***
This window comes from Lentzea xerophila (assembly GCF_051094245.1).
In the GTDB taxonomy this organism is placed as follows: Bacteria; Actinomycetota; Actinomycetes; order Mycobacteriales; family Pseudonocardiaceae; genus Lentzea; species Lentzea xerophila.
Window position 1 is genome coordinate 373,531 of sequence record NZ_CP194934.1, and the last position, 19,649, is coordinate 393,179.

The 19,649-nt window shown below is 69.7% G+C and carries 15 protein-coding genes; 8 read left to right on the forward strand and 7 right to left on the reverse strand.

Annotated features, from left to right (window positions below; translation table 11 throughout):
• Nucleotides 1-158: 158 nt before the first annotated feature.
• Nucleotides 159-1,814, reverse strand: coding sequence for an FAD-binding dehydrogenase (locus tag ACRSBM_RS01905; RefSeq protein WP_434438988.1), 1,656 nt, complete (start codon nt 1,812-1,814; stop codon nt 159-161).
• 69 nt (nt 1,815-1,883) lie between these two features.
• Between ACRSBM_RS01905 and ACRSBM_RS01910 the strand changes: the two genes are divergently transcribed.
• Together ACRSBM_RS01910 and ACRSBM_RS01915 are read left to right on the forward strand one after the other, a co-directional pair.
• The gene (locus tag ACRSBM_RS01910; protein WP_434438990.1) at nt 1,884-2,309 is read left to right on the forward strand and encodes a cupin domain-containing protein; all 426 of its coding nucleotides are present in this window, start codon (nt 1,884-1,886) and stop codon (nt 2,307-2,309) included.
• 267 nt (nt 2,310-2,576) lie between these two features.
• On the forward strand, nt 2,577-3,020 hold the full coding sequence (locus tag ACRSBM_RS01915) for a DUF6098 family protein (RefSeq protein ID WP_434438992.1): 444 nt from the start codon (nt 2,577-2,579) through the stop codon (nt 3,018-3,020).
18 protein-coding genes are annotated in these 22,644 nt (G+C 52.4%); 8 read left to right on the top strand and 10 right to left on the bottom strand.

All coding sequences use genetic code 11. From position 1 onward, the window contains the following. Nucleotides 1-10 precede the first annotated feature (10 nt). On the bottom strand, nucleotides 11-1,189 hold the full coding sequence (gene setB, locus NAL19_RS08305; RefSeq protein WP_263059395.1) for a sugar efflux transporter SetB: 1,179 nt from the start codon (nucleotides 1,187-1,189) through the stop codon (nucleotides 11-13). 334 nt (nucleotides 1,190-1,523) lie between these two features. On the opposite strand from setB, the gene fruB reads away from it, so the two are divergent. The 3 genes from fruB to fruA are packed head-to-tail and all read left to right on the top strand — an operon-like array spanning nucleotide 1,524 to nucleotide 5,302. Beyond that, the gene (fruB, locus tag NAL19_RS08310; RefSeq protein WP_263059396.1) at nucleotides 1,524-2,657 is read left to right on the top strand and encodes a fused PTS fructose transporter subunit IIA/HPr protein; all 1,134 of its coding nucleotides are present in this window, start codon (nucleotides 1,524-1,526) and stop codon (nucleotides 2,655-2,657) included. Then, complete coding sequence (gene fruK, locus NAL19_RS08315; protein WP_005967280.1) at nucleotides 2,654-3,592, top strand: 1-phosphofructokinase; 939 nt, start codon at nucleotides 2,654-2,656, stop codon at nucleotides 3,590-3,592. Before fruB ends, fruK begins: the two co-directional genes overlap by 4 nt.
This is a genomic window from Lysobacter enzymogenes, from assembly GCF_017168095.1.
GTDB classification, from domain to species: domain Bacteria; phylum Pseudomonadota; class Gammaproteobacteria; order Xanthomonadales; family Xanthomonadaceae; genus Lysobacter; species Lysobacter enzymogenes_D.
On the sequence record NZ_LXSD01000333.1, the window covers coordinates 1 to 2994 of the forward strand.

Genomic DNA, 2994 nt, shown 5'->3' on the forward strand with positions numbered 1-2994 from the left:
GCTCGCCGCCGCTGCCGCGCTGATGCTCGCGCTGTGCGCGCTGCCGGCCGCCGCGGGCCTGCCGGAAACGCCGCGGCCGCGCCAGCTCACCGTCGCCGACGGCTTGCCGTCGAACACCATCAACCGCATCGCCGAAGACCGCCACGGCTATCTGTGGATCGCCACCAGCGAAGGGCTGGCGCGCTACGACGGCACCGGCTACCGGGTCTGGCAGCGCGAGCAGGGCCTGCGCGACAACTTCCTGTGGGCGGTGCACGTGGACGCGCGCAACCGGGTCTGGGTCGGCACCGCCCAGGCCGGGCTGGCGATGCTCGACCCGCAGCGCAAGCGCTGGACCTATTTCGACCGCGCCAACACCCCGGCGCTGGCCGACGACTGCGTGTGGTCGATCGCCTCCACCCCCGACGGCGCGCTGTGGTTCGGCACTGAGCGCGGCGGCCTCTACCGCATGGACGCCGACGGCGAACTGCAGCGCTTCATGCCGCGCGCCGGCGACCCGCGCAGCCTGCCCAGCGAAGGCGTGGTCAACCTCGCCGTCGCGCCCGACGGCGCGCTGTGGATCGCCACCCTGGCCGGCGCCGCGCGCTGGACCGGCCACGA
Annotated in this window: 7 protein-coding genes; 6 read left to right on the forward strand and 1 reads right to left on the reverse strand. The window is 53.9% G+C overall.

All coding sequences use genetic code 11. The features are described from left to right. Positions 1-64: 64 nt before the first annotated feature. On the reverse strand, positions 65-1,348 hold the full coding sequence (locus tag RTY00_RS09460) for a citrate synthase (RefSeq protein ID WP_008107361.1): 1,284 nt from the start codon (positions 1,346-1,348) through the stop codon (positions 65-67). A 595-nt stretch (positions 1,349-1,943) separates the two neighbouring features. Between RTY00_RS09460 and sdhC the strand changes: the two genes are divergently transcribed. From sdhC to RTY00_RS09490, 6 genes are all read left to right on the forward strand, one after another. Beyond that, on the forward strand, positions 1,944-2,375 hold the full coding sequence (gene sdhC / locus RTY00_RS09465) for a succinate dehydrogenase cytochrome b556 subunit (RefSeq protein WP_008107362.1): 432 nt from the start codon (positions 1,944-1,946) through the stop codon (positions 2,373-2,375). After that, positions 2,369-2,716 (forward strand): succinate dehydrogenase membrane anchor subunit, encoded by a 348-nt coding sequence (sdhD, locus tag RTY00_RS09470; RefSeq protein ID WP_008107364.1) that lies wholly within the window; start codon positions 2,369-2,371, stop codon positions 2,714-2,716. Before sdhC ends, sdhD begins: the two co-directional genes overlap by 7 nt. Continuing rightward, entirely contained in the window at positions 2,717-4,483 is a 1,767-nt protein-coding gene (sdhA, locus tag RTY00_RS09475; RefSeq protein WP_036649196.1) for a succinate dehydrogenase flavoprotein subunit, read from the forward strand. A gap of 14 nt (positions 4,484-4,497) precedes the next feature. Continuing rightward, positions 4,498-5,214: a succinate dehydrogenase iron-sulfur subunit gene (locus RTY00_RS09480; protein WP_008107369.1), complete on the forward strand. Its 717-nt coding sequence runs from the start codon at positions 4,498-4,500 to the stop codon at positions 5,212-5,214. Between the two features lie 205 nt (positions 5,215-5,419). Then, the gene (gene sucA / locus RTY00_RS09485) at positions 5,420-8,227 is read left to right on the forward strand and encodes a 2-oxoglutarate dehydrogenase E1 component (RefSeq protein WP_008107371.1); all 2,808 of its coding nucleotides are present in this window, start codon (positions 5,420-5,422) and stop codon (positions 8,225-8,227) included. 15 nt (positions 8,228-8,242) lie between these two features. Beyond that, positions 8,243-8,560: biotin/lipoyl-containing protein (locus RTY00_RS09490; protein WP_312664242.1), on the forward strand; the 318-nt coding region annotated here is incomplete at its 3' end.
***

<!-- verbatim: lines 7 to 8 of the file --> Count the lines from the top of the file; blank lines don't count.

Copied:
• Nucleotides 159-1,814, reverse strand: coding sequence for an FAD-binding dehydrogenase (locus tag ACRSBM_RS01905; RefSeq protein WP_434438988.1), 1,656 nt, complete (start codon nt 1,812-1,814; stop codon nt 159-161).
• 69 nt (nt 1,815-1,883) lie between these two features.